Trenchard: Father of the Royal Air Force
By Russell Miller
Hugh 'Boom' Trenchard was embarrassed by being described as 'The Father of the Royal Air Force' - he thought others were more deserving. But the reality was that no man did more to establish the world's first independent air force and ensure its survival in the teeth of fierce opposition from both the Admiralty and the War Office. Born in Taunton in 1873, Trenchard struggled at school, not helped by the shame of his solicitor father's bankruptcy when he was sixteen. He failed entrance examinations to both the Royal Navy and the Army several times, eventually obtaining a commission through the 'back door' of the militia. After service in India, South Africa - where he was seriously wounded - and Nigeria, he found his destiny when he joined the fledgling Royal Flying Corps in 1912, where he was soon known as 'Boom' thanks to his stentorian voice. Quick to recognise the huge potential aircraft offered in future conflicts, he rose rapidly to command the RFC in France during the First World War despite handicaps that would have blighted conventional military careers: he was obstinate, tactless, inarticulate and chronically unable to remember names - yet he was able to inspire unflagging loyalty among all ranks. Despite his conspicuous distrust of politicians, he served as a successful Chief of the Air Staff for a decade after the war and then, at the personal request of the King, took over as Commissioner of the Metropolitan Police, which he reorganised and reformed. He never wavered in his belief that mastery of the air could only be achieved by relentless offensive action, or in his determined advocacy of strategic bombing. His most enduring legacy was the creation of the finest air force in the world, engendered with the spirit that won the Battle of Britain.
By David Render, Stuart Tootal
A gripping account of the Second World War, from the perspective of a young tank commander.In 1944 the average life expectancy of a newly commissioned tank troop officer in Normandy was estimated as being less than two weeks. David Render was a nineteen-year-old second lieutenant fresh from Sandhurst when he was sent to France to join a veteran armoured unit that had already spent years fighting with the Desert Rats in North Africa. Joining the Sherwood Rangers Yeomanry five days after the D-Day landings, the combat-hardened men he was sent to command did not expect him to last long. However, in the following weeks of ferocious fighting in Normandy, in which more than 90 per cent of his fellow tank commanders became casualties, his ability to emerge unscathed from countless combat engagements defied expectations and earned him his squadron's nickname of the 'Inevitable Mr Render'.In Tank Action David Render tells his remarkable story, spanning every major episode of the last year of the Second World War in Western Europe, from the invasion of Normandy to the fall of Germany. Ultimately it is a story of survival, comradeship and the ability to stand up and be counted as a leader in combat.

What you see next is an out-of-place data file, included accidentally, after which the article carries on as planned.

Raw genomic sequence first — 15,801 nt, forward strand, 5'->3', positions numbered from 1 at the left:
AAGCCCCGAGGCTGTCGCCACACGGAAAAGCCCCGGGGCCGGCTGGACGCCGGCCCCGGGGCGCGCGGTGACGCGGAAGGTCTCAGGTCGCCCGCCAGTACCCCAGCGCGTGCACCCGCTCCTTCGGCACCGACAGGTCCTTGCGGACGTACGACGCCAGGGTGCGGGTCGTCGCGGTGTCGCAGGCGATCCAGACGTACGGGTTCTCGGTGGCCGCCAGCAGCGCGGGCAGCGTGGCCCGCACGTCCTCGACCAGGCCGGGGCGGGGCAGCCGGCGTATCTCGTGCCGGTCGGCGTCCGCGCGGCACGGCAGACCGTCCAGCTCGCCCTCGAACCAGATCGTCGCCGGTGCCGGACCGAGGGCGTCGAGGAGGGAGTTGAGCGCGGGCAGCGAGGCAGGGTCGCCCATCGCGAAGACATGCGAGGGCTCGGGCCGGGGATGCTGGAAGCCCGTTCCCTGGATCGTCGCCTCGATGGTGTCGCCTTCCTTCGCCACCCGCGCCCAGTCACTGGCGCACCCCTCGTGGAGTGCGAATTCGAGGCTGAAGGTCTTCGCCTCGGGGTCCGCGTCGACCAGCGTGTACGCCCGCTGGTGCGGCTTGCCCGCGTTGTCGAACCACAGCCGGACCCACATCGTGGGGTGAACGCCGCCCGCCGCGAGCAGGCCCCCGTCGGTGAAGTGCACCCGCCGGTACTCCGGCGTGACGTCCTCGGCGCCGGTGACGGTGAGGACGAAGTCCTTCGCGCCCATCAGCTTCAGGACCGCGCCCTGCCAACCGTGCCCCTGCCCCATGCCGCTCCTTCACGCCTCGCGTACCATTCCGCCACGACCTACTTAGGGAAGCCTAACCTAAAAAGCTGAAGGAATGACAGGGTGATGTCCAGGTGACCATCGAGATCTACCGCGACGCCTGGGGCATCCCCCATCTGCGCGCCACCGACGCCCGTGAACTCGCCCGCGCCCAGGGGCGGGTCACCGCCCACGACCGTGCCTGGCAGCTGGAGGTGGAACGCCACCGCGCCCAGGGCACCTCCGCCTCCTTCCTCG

Testament of Youth
By Vera Brittain
This classic memoir of the First World War is now a major motion picture starring Alicia Vikander and Kit Harington. Includes an afterword by Kate Mosse OBE.In 1914 Vera Brittain was 20, and as war was declared she was preparing to study at Oxford. Four years later her life - and the life of her whole generation - had changed in a way that would have been unimaginable in the tranquil pre-war era.TESTAMENT OF YOUTH, one of the most famous autobiographies of the First World War, is Brittain's account of how she survived those agonising years; how she lost the man she loved; how she nursed the wounded and how she emerged into an altered world. A passionate record of a lost generation, it made Vera Brittain one of the best-loved writers of her time, and has lost none of its power to shock, move and enthral readers since its first publication in 1933.